This is the first in a series of articles by Valen Analytics looking at the hurdles that insurers must overcome to effectively implement and gain value from data analytics programs.
Becoming a data-driven company in the insurance market today is essential, but it requires an understanding of the incremental adjustments necessary to keep a predictive model accurate and operating to its full potential.
Executive SummaryBrokers may be the first to notice a bias in a carrier’s predictive model—indirectly—because of the impact of the bias on their commissions, notes Kirstin Marr, president of Valen Analytics. With predictive analytics now increasingly being used by insurers and incorporated into decision-making, analytics also have a growing impact on carrier bottom lines, she says, offering some warning signs of bias and methods to overcome it.
Monitoring models in production is critical, as is knowing when they may inadvertently contain biases that could negatively impact the financial health of an insurer’s book of business. Bias can creep in from a number of sources that skew a dataset, and a change in market conditions or strategy can render a model obsolete. There are several remedies to be aware of to ensure a model matches your risk appetite.
The Warning Signs
Insurers need to consider data and analytics as a hands-on investment. Models must constantly be analyzed, refreshed and questioned to keep them operating at the highest possible efficiency. Identifying and overcoming biases built into predictive models can be challenging, but there are common trigger elements that indicate a bias and require an insurer to act.
Warning signs that help determine this include:
- Large discrepancies between the model’s suggestion and current pricing for new and renewal business. If a new model is pricing a majority of new and renewal business in ways that aren’t aligned with customer or underwriter expectations, it’s possible there is a built-in bias.
- Broker dissatisfaction. When a model performs in strange ways that result in unexpected swings in pricing, there is an obvious impact on broker commission. Brokers and agents on the front line tend to be the first to notice and raise a concern.
- Price changes are limited to groups with a specific identifier or common trait. This could be a particular class of vehicle in commercial lines or a variance in one state vs. another. Regardless, when one of a group of policies with a common identifier is priced in strange ways, it’s possible the model has a bias on that class, line or state.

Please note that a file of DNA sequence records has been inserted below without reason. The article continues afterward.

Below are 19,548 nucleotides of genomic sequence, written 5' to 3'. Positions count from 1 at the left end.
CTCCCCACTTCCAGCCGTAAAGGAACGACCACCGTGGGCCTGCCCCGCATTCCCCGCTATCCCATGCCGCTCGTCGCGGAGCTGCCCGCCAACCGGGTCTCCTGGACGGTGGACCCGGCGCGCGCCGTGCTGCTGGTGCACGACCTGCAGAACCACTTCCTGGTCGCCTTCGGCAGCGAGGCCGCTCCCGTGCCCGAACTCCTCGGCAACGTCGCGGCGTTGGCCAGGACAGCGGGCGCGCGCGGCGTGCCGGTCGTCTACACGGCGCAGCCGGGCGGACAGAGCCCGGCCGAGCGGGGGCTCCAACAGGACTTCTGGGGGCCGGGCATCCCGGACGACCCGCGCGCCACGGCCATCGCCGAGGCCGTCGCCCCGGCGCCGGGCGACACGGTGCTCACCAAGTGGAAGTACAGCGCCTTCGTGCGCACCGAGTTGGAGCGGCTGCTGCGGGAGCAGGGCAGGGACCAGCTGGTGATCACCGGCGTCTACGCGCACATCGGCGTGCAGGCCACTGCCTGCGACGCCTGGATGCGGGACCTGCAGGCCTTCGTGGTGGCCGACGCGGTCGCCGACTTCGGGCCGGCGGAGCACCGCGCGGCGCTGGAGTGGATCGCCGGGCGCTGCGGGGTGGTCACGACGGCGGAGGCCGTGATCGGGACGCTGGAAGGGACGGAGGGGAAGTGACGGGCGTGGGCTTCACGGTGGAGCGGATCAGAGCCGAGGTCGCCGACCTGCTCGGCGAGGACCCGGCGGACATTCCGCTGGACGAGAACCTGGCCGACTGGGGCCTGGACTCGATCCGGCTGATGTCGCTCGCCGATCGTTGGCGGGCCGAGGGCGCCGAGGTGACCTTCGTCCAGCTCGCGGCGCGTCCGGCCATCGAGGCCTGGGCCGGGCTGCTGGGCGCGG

How Bias Occurs
Biases can occur in models for a number of reasons. In most cases, predictive models are created using anonymized information from policies that have already been generated. If, for instance, an insurer decided that any company with a poor credit score would be a bad risk, it’s possible that decision is being factored into new policies.
It’s also important to realize that credit scores can change. A model using out-of-date information might inadvertently keep insurers from targeting business within their risk appetite. Having information like a credit score can be very helpful, but it’s important to rely on a variety of factors, rather than a single detail. If this has occurred in the past, it’s possible the reliance will have a negative impact on analytics moving forward.
For insurers traditionally focused on a specific product, niche biases are another concern, especially as the carrier attempts to expand into new markets. For instance, a carrier that only supports fire trucks may mistakenly believe that their model data should be applicable to ambulances. Similarly, carriers moving from one state to another may also encounter issues.
Niche biases are generally driven by the hope that applicable data to one subset of insureds will apply to another subset. This seamless transition rarely works the way insurers hope it will.
There are a few ways to overcome a bias in a model. But taking steps to eliminate bias prior to putting a model in production is the most important. The age-old adage “an ounce of prevention is worth a pound of cure” applies since a biased model can have long-term impact to a book a business.
Assuming a biased model made it into production, remediation requires a full effort across a number of departments to understand the impact of bias in a model and to rectify the situation. This will mean a thorough examination of every policy decision to ensure it’s priced in line with the risk it presents. Comparing loss ratios on an account level will also help to understand the impact of the bias. The policy-by-policy examination should include an in-depth look into which underwriters are most likely to incorporate the model into their pricing decisions.
This step may identify unexpected results, such as the possibility a model isn’t being used. Valen’s own 2018 Insurance Outlook found that 55 percent of front-line employees were resistant to new technologies. This means there’s a chance that a model is accurate and simply not being incorporated.
No matter how mature an insurer’s use of data is, there are many opportunities for predictive models to be built with a bias. These biases, when left unchecked, can profoundly impact an insurer’s book of business, leaving them with more risk than they want or with fewer renewals on the business they want to keep.
It’s critical to gather data from across an organization and utilize an insurer’s institutional knowledge before populating the model with external data. Insurers that believe they have a bias in a production model must perform an examination across each policy to identify the impact to their book of business and be ready to adjust the model accordingly.